Elephant Company

Elephant Company

The Inspiring Story of An Unlikely Hero and the Animals Who Helped Him Save Lives in World War II

eBook - 2014
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"J.H. "Billy" Williams always had an affinity for animals. So, when he responded to job offer with the East India Company to work with logging elephants his family wasn't surprised, though worried that he had already come back from World War I in one piece, would he be so lucky with India? Not only did he find his calling with the elephants in India, Billy and his elephants became war heroes. At the onset of World War II, Williams formed Elephant Company and was instrumental in defeating the Japanese in Burma and saving refugees, including on his own "Hannibal Trek." Billy Williams became a media sensation during the war, telling reporters that the elephants did more for him than he was ever able to do for them, but his story has since been forgotten. Part biography, part war story, and part wildlife adventure, Croke delivers an utterly charming narrative and an important, little-known piece of the legacy of World War II"--
Publisher: New York :, Random House,, [2014]
ISBN: 9780679603993
Characteristics: 1 online resource
text file,rda

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SurreyLibrarian Dec 20, 2018

This book is one of the best non-fiction books I have ever read. Giving insight into the beauty, intelligence, and strength of Indian elephants. Even though jungle life in Burma could be dangerous, there were so many descriptions of joy and beauty that were completely transfixing. The dedication that the uzis and the elephant masters gave to the elephants is awe-inspiring. An easy read, that takes you far away, and yet still so close to home. Humanity and the animal world intertwined, doing good, and fighting evil. Loved it! (Submitted by Jamie)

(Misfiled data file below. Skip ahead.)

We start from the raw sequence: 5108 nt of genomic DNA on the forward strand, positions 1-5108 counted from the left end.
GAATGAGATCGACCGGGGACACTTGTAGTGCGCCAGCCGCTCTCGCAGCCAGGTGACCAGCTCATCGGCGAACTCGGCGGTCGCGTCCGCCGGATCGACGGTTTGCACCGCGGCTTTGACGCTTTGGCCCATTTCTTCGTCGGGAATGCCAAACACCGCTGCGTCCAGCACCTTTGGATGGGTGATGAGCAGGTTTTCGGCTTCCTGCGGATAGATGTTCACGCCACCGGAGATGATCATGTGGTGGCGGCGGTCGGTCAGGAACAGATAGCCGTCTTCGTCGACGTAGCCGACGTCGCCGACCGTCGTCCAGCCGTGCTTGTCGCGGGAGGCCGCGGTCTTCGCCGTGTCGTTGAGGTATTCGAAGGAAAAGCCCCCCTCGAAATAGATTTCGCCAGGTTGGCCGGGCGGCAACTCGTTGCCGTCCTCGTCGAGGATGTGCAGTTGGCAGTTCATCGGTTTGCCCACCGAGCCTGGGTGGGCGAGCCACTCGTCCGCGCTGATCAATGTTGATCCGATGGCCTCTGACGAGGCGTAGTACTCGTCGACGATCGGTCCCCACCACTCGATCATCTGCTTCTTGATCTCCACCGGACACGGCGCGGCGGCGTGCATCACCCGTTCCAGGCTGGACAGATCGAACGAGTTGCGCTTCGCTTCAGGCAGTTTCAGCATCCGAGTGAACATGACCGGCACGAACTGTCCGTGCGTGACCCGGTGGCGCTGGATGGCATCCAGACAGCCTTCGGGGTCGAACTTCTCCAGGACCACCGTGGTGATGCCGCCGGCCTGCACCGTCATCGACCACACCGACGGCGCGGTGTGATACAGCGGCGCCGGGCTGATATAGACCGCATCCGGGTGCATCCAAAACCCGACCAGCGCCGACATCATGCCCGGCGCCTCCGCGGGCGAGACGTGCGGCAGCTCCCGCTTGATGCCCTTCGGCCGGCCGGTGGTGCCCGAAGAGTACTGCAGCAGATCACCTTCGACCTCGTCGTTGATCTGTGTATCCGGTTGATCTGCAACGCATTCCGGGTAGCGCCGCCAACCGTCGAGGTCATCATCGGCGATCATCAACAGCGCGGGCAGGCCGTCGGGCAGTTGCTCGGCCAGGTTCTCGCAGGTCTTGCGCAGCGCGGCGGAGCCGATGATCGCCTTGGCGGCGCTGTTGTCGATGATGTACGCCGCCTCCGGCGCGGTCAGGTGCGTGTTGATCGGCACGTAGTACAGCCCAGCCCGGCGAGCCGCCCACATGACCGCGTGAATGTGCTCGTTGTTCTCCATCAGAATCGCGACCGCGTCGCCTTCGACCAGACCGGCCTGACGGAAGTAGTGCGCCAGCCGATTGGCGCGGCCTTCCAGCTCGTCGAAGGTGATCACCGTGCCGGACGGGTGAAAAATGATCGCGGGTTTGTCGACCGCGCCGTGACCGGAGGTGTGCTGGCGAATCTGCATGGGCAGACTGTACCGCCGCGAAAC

Dec 27, 2017

Having attended Chulalongkorn University in Bangkok and being a reader of WWII history, this book seemed a perfect combination. The portion of the book devoted to the war is relatively small, but by the time I reached this part of the book I was totally engrossed in the story of Billy Williams and the amazing elephants. Mr. Williams arrived in Burma in 1920 following service in WWI to harvest teak for his British company. He was a fish out of water who came to be one of the greatest experts of his time on Burma and elephants. He knew almost 100 years ago what researchers now believe concerning the intelligence, emotions, and special means of communication possessed by elephants. He started a program of "elephant school" where newborns were raised and trained with gentleness. This was at a time when the vast majority of baby elephants perished thru the neglect caused by working mothers. They were perceived as having no value. He believed that the established cruelty of the training of wild elephants that either had to be captured or purchased could be replaced by gentle care of the newborns. This would involve less cost and allow the new elephants to learn thru gentle training and their natural mimicry of their mothers. He knew that if you could capture an elephant's heart you had a loyal partner for life. He bonds most strongly with an elephant named Bandoolah. Mr. Williams and his elephants played a significant role in assisting the American and British troops fighting the Japanese in Burma. There specialty was in building bridges and establishing routes of transportation. I enjoyed this book tremendously and was sad to have it end. Highly recommend!! Kristi & Abby Tabby

Mar 06, 2017

One of the best reads ever -

Aug 14, 2016

Recommended by Anne - Burma

Dec 30, 2015

Elephant Company is such a good book! Like, I am not very much the travel adventurer type, and this book had me wanting to go to the Burmese jungle!

Elephant Company is, in my humble opinion, slightly mis-titled. Don't get me wrong: fantastic book about an incredible guy... but very little of the book is about the elephants in WWII. A little over 2/3 of the book is about James Williams and the start of his career in Burma with a logging company. He was hired to oversee the elephant "workers" at multiple camps throughout the northeast of the country. On the job, he learned a ton about the elephants and their care, and the culture of the uzis (the elephant caretakers) and mahouts (elephant overseers/trainers). With this knowledge and his empathy for the gentle giants, Williams institutes new training and management techniques.